South Africa also has little appetite for a financial burden the precarious South African economy can currently ill afford.
Secondly, South Africa’s new-found hesitancy is also clearly evident in the omission of a target date to have “boots on the ground” in the province.
As recently as eight days ago, South African authorities were much more pointed about dates, but any South African gung-ho tendencies have dissipated completely.
So far, the proposed military intervention has been a stop-start affair characterised by delays and disunity.
The SADC military force was expected to have boots on the ground by last Wednesday (July 14) to try and stem the tide of the insurrection.
The conflict has left 3 000 people dead and 700 000 displaced since it took shape in October 2017, after Africa’s richest offshore natural gas deposits were discovered off Cabo Delgado, some 1 600km north of Maputo.
This has led to French oil company Total withdrawing from its Cabo Delgado operations, American oil giant Exxon Mobil placing its investment on hold since 2019, and Italian oil company ENI running an entirely ocean-based operation.
South African investments in the region include mining, security and small business interests.
The Mozambican defence force’s counter-offensives against the insurgents failed to stop the advancing forces, and in March the insurgents captured Palma harbour near the Tanzanian border.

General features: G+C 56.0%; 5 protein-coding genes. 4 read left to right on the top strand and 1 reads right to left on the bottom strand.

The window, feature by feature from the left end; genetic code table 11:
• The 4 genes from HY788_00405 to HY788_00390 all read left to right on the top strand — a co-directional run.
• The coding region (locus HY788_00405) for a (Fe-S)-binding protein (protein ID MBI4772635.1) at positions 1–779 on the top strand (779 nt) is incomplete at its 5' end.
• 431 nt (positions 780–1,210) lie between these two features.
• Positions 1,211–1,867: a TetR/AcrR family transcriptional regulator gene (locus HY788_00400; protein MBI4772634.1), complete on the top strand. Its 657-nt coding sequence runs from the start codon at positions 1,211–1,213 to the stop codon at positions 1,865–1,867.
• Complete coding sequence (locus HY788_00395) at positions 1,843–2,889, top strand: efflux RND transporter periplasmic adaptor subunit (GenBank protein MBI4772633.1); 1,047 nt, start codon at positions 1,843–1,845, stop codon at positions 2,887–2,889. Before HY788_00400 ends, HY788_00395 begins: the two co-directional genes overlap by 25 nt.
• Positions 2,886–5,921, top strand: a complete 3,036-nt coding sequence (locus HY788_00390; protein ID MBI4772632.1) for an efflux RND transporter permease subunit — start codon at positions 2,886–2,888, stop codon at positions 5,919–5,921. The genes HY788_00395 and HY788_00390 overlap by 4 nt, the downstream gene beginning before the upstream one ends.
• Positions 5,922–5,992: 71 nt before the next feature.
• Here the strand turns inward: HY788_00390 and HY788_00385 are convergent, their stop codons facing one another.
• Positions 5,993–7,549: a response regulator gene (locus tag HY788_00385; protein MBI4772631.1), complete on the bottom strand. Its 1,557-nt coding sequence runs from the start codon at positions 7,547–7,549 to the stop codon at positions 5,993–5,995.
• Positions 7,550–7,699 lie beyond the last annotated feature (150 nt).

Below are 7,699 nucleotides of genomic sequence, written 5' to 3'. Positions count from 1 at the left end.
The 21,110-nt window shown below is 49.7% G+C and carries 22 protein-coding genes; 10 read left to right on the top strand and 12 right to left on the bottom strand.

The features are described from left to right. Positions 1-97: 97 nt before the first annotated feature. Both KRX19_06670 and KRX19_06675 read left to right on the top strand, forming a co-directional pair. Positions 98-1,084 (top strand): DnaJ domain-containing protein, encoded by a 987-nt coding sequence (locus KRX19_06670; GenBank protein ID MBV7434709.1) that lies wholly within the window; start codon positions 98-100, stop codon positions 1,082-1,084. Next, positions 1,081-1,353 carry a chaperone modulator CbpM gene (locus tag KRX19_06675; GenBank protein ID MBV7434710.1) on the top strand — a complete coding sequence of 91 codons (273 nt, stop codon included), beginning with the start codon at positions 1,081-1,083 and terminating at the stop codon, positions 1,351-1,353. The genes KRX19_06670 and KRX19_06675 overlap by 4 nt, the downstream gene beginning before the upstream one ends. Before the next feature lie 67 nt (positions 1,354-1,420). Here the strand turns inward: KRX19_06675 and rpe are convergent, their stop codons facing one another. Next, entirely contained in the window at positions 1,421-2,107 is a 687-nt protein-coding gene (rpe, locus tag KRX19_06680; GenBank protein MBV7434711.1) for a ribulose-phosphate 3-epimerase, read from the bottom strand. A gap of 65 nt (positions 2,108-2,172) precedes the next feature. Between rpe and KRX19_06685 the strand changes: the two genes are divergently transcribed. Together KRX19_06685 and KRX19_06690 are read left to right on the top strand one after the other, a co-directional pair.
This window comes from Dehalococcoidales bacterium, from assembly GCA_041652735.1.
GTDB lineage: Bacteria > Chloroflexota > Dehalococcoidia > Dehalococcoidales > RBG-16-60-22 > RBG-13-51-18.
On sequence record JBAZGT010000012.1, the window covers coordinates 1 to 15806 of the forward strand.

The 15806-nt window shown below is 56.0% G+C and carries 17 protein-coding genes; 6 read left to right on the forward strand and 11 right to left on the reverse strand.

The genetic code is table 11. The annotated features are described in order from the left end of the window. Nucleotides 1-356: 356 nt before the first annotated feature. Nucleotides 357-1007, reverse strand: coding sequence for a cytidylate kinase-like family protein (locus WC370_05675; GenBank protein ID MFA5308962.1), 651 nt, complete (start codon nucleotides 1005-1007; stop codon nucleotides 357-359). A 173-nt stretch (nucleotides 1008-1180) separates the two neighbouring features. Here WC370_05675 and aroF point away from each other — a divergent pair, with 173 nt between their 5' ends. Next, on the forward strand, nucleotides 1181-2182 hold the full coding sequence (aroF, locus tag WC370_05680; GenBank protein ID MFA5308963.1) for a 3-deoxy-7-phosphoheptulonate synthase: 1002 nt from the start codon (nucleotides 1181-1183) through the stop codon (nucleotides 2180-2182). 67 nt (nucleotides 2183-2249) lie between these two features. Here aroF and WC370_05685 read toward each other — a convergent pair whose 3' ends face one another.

A South African citizen, Adrian Nel, was killed trying to flee the besieged town.
Tensions between South Africa and Mozambique escalated further a month later when a South African drone was shot down by Mozambican security forces and four South African spies were arrested by authorities in Maputo, leading to the suspension of Robert McBride as head of the foreign branch of the South African State Security Agency (SSA), which manages the country’s spies.
Tensions involving SA
Liesl Louw-Vaudran, senior researcher at the Institute for Security Studies in Johannesburg, says these specific events feed into three general current causes of tension between South Africa and other African states, including SADC members and specifically Mozambique.
The first is the proliferation and complete dominance of South African consumer goods on those countries’ markets, while relatively few locally manufactured goods get exported to South Africa, creating feelings that colonialism of a special type might be at play.
Read: Mozambique’s vast gas fields will fuel growth, says Grindrod
Secondly, the periodic xenophobic attacks in South Africa have sparked strong anti-South African sentiment in these countries.
Thirdly, former Mozambican finance minister Manuel Chang is still in custody in South Africa (and has been since December 2018), despite calls for his extradition to either the USA or Mozambique to stand trial. He is accused of fraud and accepting bribes.